A Realistic Look at Annual Funds
Social media was effective because it leveraged the attention already purchased in other ways. How will a charity do this advance work that the national election coverage was able to do for Obama? How will it do it in a way that is convertible and effective for the “harvest” tools? The recent tsunami, Haiti and Katrina phenomena pose similar questions — could the organizations the responded to those events have accomplished what they did without the massive support of the traditional media?
Is the glass half-full or half-empty?
The glass really does seem to be half-empty when we look at this second telling of the history of mass solicitation. But maybe there are some pointers toward a new road. For example, over this same history of several decades the profession has also come to appreciate a different truth through the maturation of another fundraising science, the campaign. This truth? It’s that the annual fund is for many organizations no longer about real money. The major- and planned-giving programs are those that focus on real money.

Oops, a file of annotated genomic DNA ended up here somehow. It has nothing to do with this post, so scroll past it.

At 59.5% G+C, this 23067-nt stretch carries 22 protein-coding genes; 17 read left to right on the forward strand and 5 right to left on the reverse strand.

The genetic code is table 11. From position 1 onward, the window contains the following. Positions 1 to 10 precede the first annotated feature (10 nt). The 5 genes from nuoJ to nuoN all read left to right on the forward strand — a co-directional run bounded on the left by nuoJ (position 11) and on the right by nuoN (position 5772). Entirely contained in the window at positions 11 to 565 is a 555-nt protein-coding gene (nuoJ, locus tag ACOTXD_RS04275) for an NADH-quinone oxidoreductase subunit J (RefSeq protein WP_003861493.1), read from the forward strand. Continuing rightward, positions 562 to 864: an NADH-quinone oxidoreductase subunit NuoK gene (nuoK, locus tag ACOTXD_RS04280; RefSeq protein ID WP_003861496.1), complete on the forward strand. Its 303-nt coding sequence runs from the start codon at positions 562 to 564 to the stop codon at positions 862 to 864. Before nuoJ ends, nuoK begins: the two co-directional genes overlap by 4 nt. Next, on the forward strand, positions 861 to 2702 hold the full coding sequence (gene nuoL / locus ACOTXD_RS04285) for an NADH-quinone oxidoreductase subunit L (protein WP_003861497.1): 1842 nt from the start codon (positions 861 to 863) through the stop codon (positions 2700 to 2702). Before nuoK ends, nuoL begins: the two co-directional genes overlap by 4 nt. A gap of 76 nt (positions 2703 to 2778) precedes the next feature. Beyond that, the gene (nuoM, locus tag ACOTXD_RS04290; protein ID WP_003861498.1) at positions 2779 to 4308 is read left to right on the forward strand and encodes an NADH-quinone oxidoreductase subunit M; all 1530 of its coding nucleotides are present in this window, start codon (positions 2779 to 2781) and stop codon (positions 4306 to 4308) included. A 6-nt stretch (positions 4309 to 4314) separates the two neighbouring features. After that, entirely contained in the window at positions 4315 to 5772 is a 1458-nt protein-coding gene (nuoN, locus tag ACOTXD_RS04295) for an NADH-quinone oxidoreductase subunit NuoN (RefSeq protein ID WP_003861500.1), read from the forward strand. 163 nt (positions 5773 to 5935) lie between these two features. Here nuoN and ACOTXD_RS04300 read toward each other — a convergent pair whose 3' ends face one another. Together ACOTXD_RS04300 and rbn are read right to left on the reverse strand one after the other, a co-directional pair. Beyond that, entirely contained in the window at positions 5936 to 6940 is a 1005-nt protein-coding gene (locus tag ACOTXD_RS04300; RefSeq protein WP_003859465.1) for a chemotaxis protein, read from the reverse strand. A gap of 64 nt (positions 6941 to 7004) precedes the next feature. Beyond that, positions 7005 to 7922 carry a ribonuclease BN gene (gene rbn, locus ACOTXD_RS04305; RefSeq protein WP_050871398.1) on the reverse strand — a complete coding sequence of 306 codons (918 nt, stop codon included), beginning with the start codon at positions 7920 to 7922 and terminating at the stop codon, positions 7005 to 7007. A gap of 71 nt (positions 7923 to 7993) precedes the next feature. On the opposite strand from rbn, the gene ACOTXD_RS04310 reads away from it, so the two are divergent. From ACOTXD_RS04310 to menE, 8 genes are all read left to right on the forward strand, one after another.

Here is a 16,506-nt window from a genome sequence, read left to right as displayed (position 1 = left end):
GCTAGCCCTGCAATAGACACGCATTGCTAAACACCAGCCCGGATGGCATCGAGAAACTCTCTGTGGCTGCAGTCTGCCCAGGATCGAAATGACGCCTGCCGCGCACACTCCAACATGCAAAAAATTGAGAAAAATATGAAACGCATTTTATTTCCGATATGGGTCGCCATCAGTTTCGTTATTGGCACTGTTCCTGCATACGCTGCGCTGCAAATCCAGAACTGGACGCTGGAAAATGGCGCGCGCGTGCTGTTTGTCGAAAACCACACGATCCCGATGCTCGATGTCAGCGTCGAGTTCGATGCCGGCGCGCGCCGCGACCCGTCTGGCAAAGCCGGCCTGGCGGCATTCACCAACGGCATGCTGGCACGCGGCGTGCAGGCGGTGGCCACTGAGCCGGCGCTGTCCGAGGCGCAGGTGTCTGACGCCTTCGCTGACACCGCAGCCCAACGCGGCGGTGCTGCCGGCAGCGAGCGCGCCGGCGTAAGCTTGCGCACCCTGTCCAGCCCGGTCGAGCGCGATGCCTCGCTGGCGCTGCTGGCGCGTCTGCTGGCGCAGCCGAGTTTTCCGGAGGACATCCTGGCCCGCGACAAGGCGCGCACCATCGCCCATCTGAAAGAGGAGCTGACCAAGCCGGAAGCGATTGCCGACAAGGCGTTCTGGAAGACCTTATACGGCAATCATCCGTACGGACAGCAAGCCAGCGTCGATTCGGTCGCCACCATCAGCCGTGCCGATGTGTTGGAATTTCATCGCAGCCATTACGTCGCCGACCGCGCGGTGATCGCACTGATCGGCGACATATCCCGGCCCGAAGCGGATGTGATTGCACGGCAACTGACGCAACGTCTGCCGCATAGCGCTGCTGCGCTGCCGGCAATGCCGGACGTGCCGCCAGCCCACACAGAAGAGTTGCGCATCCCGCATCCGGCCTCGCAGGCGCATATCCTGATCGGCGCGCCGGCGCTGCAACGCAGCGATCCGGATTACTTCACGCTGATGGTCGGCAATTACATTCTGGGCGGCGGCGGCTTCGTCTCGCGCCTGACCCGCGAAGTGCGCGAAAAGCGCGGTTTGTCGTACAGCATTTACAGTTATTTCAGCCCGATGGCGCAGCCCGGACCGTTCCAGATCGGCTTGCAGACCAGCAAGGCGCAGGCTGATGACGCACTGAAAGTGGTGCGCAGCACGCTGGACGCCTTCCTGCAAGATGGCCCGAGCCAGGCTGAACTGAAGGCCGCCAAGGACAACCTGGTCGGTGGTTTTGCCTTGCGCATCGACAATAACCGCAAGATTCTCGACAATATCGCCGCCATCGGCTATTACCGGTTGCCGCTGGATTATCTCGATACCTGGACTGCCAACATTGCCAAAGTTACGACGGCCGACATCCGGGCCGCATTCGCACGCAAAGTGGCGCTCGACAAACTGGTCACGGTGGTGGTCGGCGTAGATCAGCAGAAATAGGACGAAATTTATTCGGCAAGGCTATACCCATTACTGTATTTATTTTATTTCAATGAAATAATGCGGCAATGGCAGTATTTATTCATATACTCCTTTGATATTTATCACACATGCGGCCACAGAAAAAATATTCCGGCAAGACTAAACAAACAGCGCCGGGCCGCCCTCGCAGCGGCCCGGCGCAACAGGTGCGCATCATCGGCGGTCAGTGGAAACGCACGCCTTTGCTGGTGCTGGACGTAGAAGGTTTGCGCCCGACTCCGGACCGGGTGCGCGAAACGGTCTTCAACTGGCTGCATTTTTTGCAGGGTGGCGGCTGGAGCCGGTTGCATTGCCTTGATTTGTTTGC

Pareto’s Principle that 80 percent of our outcomes result from 20 percent of our effort (80 percent of the funds from 20 percent of the donors) continues to skew northward, and we now realize that more than 80 percent (much more) of the money comes from fewer than 20 percent (many fewer) of the donors. The truth: Though we thought about it as a fundraising program — and many of us still do, especially our trustee friends — we are now beginning to understand in new ways that annual giving is really more about engagement than about fundraising. It’s more about loyalty, teaching and involvement.
Of course, for many organizations that count on the annual fund to balance the budget, this will seem like heresy. But for the majority of larger, sophisticated fundraising shops, this is a much less controversial proposition. The annual fund is a donorbase-management program, not a fundraising program. Part of the difficulty in thinking about this issue is one of perspective. There was a time when what we now know as “major gifts,” numbers with six, seven and eight figures, were not on the horizon. Most giving for most institutions was essentially “small gifts” as we look in our rearview mirrors today. However, though the annual fund still accounts for the vast majority of donors, it rarely accounts for the lion’s share of the gifts, the money.